The Greatest Generation is a term coined by journalist Tom Brokaw to describe the generation of Americans who grew up during the deprivation of the Great Depression, and then went on to fight in World War II, as well as those whose productivity within the war’s home front made a decisive material contribution to the war effort.
I am fortunate that this is the generation my grandparents were a part of.
In particular, my Grandpa Johnson was a WWII Veteran. Though I seldom heard him talk about his war experiences, I know that they deeply impacted him. I remember one visit with him, shortly after the movie, Schindler’s List, came out. My mom asked him if he was planning on seeing the movie. My Grandpa responded, “Why would I see the movie? I saw it in real life and have no desire to see it again.”
My Great Uncle Bill is also a WWII Veteran. For him, being a veteran is part of his identity; Something that he takes pride in and finds honor in (as he should.) Because of Uncle Bill, I grew up hearing stories from WWII and now appreciate the sacrifices of his generation.
Unfortunately, few of today’s youth have had similar experiences because for the most part, their grandparents are Baby Boomers, a generation removed from the Greatest Generation. Few personally know people from the Greatest Generation and even fewer have actually heard war stories told by this generation.
Following a profound experience with some of my youth at the World War II Museum in New Orleans this summer as part of the ELCA’s Youth Gathering, this fall, I knew that I wanted to talk more about the idea of Just War with my youth and connect them with a generation that understands the cost of war.
To do that, last week, I invited a member of our church, Betty, to come speak to our youth. Betty is a military veteran who served our country as a navy nurse from 1943 – 1946. As she shared her experiences, I was amazed at the respect that our youth gave her, and at the way they sat riveted, listening intently to this 89 year old’s stories.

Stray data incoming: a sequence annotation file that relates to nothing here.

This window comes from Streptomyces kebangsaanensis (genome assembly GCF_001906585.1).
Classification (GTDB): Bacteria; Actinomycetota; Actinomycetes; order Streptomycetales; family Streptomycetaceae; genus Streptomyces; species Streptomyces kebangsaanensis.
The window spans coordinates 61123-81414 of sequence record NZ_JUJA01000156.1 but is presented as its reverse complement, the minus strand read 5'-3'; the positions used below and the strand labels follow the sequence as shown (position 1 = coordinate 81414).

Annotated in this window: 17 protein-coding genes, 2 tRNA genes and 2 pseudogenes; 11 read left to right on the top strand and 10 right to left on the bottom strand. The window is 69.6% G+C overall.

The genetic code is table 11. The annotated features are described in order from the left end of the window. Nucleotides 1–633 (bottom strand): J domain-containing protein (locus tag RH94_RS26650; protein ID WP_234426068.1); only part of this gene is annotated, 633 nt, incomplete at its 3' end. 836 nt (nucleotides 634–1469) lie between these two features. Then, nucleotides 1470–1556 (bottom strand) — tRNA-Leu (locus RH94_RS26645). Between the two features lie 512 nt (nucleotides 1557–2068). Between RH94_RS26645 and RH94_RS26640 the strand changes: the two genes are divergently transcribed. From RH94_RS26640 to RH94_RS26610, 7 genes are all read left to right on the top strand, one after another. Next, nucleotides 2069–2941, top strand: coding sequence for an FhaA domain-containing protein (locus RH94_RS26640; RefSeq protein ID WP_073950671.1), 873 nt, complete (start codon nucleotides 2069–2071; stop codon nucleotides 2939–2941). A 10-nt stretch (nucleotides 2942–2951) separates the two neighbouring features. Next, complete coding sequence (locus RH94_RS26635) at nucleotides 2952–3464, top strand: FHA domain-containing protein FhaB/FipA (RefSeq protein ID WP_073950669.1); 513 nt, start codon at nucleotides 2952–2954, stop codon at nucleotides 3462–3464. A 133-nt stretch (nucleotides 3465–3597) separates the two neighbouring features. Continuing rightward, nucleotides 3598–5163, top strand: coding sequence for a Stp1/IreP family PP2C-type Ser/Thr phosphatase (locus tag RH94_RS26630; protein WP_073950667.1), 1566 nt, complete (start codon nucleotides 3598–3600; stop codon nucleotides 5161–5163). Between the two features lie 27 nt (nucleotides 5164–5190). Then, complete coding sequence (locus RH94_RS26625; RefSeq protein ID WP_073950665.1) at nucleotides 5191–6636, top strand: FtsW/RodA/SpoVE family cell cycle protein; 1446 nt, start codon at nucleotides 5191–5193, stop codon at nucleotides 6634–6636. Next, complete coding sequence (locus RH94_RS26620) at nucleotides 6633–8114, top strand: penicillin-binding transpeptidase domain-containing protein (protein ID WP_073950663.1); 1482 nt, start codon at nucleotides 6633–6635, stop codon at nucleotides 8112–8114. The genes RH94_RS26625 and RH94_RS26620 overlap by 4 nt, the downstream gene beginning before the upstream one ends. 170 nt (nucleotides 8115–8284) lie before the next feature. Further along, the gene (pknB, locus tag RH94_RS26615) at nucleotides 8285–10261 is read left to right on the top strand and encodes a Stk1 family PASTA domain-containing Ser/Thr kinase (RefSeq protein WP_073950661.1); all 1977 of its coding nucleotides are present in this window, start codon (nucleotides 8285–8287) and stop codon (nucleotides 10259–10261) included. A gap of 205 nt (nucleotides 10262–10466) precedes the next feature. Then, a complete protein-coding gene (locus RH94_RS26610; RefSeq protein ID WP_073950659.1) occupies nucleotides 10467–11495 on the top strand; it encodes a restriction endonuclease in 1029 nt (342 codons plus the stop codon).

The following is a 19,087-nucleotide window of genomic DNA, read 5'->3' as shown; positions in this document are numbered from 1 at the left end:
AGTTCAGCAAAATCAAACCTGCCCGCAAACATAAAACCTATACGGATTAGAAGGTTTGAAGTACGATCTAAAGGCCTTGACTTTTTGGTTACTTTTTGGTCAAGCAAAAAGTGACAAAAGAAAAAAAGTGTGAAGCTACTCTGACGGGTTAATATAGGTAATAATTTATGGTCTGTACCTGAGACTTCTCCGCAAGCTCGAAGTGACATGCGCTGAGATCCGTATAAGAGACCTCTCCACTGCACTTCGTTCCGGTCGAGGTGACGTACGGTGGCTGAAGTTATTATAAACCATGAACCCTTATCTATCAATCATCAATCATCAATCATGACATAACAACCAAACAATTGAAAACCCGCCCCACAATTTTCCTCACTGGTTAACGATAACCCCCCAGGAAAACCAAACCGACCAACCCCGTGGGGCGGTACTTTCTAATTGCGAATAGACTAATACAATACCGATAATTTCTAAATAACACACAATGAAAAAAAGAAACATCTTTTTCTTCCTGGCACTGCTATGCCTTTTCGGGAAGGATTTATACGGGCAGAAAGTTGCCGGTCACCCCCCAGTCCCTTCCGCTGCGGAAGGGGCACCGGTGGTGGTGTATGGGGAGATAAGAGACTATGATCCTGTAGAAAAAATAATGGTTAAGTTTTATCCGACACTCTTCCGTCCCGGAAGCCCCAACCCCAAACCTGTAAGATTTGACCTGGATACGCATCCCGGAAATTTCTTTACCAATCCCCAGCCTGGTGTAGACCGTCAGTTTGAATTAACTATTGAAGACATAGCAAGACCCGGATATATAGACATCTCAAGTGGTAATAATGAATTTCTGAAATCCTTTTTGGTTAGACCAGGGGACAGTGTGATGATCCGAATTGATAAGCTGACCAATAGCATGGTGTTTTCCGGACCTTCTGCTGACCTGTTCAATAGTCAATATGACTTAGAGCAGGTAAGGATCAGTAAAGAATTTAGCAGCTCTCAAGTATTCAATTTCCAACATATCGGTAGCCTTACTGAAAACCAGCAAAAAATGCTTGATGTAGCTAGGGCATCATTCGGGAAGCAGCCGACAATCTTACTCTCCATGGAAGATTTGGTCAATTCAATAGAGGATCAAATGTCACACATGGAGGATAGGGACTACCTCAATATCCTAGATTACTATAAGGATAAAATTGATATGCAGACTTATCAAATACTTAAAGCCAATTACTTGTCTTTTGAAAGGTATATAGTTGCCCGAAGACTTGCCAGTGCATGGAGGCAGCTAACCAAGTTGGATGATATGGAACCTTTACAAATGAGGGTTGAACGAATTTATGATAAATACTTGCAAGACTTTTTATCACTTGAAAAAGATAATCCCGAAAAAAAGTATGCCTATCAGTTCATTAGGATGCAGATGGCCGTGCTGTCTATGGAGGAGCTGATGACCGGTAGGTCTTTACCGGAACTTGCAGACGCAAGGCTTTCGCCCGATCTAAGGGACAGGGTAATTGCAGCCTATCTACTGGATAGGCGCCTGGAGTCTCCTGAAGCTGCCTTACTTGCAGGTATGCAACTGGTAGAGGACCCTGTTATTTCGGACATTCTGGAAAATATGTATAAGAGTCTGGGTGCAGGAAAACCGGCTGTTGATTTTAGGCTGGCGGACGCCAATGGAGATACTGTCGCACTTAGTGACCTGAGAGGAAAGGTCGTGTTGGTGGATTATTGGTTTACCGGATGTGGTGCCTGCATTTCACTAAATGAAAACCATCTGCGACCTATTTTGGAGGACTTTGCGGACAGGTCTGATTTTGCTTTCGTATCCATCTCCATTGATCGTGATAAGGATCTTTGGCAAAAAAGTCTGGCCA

At one point, one of our adult leaders asked Betty, “Was the war worth the cost?”
Betty then proceeded to talk about the personal cost of war, telling our youth about a young boy who arrived in her ward, injured from the Pacific. She said that his eye was dangling out of its socket, in his hand, and that despite their best efforts, it could not be saved. That’s the cost of war. To a generation that has grown up during a time of war and yet has had to bare little of that cost, this was a profound statement.
Betty also talked about how her generation willingly sacrificed for their country but questioned whether or not if a draft began today, our youth would still respond with a valor similar to that of her generation.
Betty’s comments led to a fascinating discussion amongst our youth about just war. Using the just war principles established by St. Augustine in the 400s, we wrestled with whether or not the wars we are currently fighting are just; with how church’s should respond to unjust wars; and with how we, individually and collectively, can support and honor the troops who sacrifice so much for us. We concluded our discussion by wrestling with what it means to be a carrier of the Gospel of the Peace (Ephesians 6:15) and peacemakers (Matthew 5:9) during a time of war.
The discussion was rich, challenging, and thought-provoking – largely because of Betty’s presence and her willingness to share her story and thoughts.
I pray that in the time we are still blessed to have people from Betty’s generation with us that we will take the time to listen to their stories, to learn from them, and to follow in their footsteps and be willing to sacrifice for others and for the pursuit of peace.
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